I read with interest The Astana Times interview of Mr. Alexander Dederer, chairman of the Public Association of Germans in Kazakhstan. I had written my doctoral dissertation on the Saga of the Volga Germans and recall Mr. Dederer’s connection to “Wiedergeburt,” a German ethnic union association.
Germans came en masse to Kazakhstan and Siberia in the fall of 1941 as a result of the 28 August 1941 decree by Joseph Stalin, which abolished the Autonomous Soviet Socialist Republic of the Volga Germans. Because of the perfidious attack of the Nazis in June 1941, German speakers were distrusted and considered a 5th column. By 25 Dec. 1941, it was estimated that 856,000 Russian-Germans had been exiled to Siberia and Kazakhstan. Most of the men had been sent to work in factories and mines in the Urals. Those traveling east via cattle cars were the elderly, the women and children. An estimated 50% died en route.
The Russian-German ranks later included survivors of the siege of Leningrad. Their ancestors had come to Russia during the reign of Peter the Great. Not all German settlers came to Kazakhstan after the 1941 exile. Some came earlier because of diminishing land or because of forced collectivization in the late 1920s. The Kazakhs themselves suffered under forced collectivization in the 1920s and 1930s. Between 1926 and 1933, it is estimated that almost two million Kazakhs perished.
Several other groups, such as the Crimean Tatars, Chechens, Finns, Turks and Kalmycks were also labelled “voluntary re-settlers.” Only Crimean Tatars and Volga Germans were not permitted in the 1950s to return to their regions of the Soviet Union.
Hundred of thousands of Russian Germans were also “repatriated” after WW II. These came primarily from Volhynia and the Black Sea areas of Ukraine and had been evacuated by the retreating Wehrmacht. The Germans refer to this post war movement to Siberia and Kazakhstan as “die Verschleppung” – the dragging away. At first the Western Allies aided this repatriation, as per the Yalta Agreement, but then refused for humanitarian reasons. Also, among the “repatriated” were millions of Ukrainians, mostly women, who had been slave-labourers in the Reich.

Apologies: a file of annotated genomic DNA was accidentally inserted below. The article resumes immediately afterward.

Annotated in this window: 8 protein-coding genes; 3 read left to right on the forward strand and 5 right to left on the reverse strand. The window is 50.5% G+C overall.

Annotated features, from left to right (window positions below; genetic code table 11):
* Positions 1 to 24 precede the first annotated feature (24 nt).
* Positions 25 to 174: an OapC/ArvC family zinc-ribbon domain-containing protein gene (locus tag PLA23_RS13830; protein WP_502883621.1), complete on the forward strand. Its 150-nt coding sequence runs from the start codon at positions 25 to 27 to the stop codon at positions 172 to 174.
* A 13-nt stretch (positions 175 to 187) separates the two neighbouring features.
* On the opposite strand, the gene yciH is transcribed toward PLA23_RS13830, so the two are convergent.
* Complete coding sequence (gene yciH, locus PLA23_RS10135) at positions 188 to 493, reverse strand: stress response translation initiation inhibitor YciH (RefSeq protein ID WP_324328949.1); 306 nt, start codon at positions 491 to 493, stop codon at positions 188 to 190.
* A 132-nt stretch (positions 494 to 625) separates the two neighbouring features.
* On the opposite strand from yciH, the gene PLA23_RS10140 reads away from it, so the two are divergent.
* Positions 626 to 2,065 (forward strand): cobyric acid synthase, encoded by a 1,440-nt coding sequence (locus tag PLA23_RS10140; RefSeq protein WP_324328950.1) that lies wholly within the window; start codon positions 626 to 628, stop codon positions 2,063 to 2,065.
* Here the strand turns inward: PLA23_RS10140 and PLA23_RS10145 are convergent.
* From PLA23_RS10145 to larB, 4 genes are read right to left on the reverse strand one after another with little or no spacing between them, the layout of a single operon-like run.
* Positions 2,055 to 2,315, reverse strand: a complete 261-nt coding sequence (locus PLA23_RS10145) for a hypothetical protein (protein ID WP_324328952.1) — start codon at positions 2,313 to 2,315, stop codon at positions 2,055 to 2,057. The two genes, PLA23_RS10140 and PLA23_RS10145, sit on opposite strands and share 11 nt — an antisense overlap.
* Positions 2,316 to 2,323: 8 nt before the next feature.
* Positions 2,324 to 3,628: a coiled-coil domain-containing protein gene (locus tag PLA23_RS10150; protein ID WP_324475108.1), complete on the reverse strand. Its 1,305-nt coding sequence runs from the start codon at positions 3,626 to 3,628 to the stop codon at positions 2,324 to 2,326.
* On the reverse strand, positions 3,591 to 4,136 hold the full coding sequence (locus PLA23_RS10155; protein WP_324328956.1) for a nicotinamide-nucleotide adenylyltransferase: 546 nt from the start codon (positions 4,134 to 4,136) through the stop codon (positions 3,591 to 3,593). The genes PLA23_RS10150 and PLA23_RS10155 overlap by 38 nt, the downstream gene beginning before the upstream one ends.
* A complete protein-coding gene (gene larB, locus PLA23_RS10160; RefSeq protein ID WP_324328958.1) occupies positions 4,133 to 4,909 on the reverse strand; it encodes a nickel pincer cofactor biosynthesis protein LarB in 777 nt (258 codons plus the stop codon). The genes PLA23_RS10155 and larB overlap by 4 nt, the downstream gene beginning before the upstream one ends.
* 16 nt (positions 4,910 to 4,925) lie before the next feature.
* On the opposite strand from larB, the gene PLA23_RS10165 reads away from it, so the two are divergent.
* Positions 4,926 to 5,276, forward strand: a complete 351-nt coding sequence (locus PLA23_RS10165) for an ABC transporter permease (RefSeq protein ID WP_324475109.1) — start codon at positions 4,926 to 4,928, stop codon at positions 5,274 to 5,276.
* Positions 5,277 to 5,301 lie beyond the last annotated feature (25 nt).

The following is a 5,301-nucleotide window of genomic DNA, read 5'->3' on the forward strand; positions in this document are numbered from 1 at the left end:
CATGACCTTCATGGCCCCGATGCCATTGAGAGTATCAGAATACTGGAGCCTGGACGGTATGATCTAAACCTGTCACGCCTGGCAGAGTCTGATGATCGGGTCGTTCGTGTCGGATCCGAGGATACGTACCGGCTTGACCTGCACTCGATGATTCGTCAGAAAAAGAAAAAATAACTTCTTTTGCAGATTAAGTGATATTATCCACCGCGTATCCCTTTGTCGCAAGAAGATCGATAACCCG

In 1957, the German Federal Chancellor, Konrad Adenauer, sought a renewal of diplomatic relations with the Soviet Union, and through an agreement with Nikita Khruschev, arranged for over 20,000 Russian-Germans to emigrate to Germany between 1955-1970. By the 1990s, the number had risen to 9,000 “Spaetaussiedler’ or immigrants a month.
Between 1989 and 1997, close to 2.4 million “ethnic Germans” had returned to Germany. Attempts to establish a Volga German area on the Volga River (1992) ad earlier in Kazakhstan were opposed and defeated.
Mr. Dederer spoke of the 18 German centres in Kazakhstan, as well as the language camps, newspapers, an inter-government commission and a business association. These are all a good foundation in building bridges between Germany and Kazakhstan.
However, living in another diverse country, I wonder do Germans living in Kazakhstan think of themselves as German-Kazakhs? In the U.S., people often identify themselves as German-American, Korean-American, etc. (After generations, some groups are so mixed, they run out of hyphens.)
Is there a wish among the various peoples of Kazakhstan “to return” to their ancestors’ lands? No doubt that choice depends on the equality of opportunities in education and jobs. If one looks around and sees only partially opened doors, one will not assimilate or “hyphenate.”
Sometimes people speak of tolerating others. That is quite lame. Does anyone really want to be tolerated and not respected and included?
I was in Kazakhstan in 2013 and visited Astana, Karaganda and Almaty. I remember sitting in a food court in Astana and being impressed with the diversity of the families around me. I think that is one of the unique elements of Kazakhstan.
With such a diverse population, each group has its story, which can be told as Kazakhstan does in its Assembly of the People of Kazakhstan. Each group learns of the tenacity, faith and courage of the others.
The author holds a Doctorate of Literature from Drew University in Madison, New Jersey, and taught as an adjunct at Drew University, the County College of Morris and the College of St. Elizabeth in New Jersey, all in New Jersey.